hese dispositions had reference to other and almost as important objects as the one I have mentioned; but these, also, I have not now occasion to mention. Suffice it to say, that with our troops thus disposed, neither Johnston could send reenforcements to Longstreet, nor could Longstreet rejoin Johnston, without meeting tremendous opposition, and running terrible risks of destruction. Only by traversing almost impassable routes through the vast mountain regions of West North-Carolina and North-Georgia, or by making an immense circuit by railroads running far to the east, could they avoid coming in contact with our vigilant and well-prepared forces. But Sherman was penetrating to the centre of the Gulf-State region. The fifteen thousand troops under Bishop Polk were confessedly unable to check his progress; if the rebel army of the Mississippi were not reenforced, and that right speedily, Sherman would unquestionably soon reach his destination, whether that were Mobile, Montgom
ile General Sherman was collecting and organizing part of his Vicksburgh, for the expedition through Mississippi to Meridian, orders had issued for that part of the cavalry, which was then scattered through West and Middle Tennessee and North-Mississippi, to concentrate at Colliersville, a point on the Charleston and Memphis Railroad, twenty-four miles from Memphis, and to proceed from that place through Mississippi and along the Mobile and Ohio Railroad to Meridian, there joining theo Alabama and destroy the arms, arsenals, and stores at or near Selma. Up to the morning when General W. S. Smith's command was bivouacked near West-Point Station. It had been both fortunate and successful in the advance. The dreary barrens of North-Mississippi had been passed, the marching had not been severe, the horses were improving on the abundant forage found on the rich plains bordering the Mobile and Ohio Railroad, the men were in excellent spirits, and when the enemy had been met it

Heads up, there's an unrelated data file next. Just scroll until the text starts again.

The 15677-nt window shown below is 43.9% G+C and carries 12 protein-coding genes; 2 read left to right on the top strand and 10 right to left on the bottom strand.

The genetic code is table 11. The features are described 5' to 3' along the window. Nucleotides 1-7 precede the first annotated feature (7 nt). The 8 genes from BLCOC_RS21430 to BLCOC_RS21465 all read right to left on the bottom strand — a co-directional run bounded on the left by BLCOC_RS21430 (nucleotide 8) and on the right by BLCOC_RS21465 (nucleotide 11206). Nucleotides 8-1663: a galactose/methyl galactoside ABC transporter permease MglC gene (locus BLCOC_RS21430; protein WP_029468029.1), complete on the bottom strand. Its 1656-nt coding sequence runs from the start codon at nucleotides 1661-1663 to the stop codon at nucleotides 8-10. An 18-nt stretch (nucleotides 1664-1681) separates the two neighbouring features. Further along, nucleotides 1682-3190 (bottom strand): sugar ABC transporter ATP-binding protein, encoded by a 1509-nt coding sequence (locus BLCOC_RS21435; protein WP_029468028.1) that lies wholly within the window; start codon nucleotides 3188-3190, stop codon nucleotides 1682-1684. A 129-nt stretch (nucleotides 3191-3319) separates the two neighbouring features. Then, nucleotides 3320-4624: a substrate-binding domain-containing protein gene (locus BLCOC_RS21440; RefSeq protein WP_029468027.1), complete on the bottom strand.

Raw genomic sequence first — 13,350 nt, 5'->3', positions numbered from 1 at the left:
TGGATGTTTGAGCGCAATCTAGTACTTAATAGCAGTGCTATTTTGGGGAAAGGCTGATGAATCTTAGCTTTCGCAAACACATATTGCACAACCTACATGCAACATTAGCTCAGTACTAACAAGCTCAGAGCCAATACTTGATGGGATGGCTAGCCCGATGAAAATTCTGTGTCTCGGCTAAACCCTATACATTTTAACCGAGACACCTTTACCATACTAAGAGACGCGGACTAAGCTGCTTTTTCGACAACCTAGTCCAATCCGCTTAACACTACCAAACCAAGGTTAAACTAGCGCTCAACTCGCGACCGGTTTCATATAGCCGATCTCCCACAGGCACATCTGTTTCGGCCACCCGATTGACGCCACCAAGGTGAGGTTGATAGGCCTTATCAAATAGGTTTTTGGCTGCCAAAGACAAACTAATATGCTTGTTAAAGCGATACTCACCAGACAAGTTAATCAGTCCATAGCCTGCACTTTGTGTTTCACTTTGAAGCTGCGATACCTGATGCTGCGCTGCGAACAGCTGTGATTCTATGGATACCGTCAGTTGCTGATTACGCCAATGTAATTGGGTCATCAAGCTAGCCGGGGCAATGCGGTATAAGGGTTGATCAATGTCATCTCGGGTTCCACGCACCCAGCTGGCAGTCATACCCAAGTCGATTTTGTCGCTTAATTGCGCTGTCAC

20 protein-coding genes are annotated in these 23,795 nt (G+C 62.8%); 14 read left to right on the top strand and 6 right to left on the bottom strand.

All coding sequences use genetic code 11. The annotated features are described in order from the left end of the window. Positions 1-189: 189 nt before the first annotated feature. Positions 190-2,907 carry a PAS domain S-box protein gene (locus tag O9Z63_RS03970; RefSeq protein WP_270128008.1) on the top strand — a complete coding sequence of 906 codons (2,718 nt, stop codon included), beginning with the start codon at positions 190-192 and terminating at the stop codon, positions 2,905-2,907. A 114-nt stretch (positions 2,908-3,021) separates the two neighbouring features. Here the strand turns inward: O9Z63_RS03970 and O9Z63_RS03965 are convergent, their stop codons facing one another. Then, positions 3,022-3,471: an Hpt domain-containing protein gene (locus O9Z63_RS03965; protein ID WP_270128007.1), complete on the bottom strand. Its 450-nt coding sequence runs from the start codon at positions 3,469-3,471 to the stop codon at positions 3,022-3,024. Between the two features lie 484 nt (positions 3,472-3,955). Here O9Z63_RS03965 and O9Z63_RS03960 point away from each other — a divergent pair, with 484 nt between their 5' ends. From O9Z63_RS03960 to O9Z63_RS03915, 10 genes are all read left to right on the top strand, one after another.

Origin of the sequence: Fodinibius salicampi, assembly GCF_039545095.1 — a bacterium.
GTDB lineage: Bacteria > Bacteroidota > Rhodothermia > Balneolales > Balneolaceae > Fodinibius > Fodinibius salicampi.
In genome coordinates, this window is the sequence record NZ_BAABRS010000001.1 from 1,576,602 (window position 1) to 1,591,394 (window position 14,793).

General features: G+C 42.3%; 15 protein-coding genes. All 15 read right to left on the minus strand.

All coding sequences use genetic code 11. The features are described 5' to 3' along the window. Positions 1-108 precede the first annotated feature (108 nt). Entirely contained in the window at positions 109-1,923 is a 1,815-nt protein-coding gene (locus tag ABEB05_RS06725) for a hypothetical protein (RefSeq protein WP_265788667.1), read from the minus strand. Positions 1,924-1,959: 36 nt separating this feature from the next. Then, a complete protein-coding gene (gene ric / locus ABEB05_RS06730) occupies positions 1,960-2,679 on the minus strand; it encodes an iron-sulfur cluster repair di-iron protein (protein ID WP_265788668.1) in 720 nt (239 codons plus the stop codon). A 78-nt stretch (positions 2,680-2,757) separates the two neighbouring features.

nder supercargo, and Chief-Engineer, as well as by seeing the two missing boats lying on the beach deserted. By the active exertions of Acting Master E. Van Size, and Acting Ensign R. W. Cornell, of the Unadilla, assisted by a boat's crew from the United States steamers Housatonic and Augusta, and schooners Blunt and America, aided by two of the engineers of the prize, she was got off without sustaining any injury. There not being sufficient coal on board the Princess Royal to send her North, she was ordered, by the senior officer, to this port, to obtain a supply. No papers pertaining to the ship or cargo, were found on board of her at the time, except the shipping-articles and a log-book; but after her arrival here, Acting Master Van Size, of the Unadilla, the officer in charge of the prize, discovered, accidentally, in looking over the side, certain papers which had lodged in the fender, in the attempt to throw them overboard. These refer principally to the cargo, and with
very thing of victory tells, Hearts of millions yearn to hear. Price is taken, now, at last! Donelson has fallen low! God be praised! the die is cast! Vengeance falleth on the foe! God be praised! His arm of wrath Strikes for us this mighty blow-- Leads us on the battle-path-- Stanches, guides its crimson flow. God be praised! for soon our land, Groaning and convulsed so long, As in olden time shall stand, Union--Freedom blend their song! Listen! Hear the sighing gale Coming up from South to North, While a lengthened answering wail Comes from every quarter forth! Is it widows' hopeless sighs That create the wailing wind? Is it orphan children's cries For the prisoners Death doth bind? That we conquer cannot bring Loved and lost ones back to life-- That Right conquers, Glory sings O'er the field of deadly strife; That Right conquers still, shall be Balm for hearts with deepest wound, And this thought eternally Sanctifies the battle-ground! Bunker Hill, ill., Feb. 17, 1862.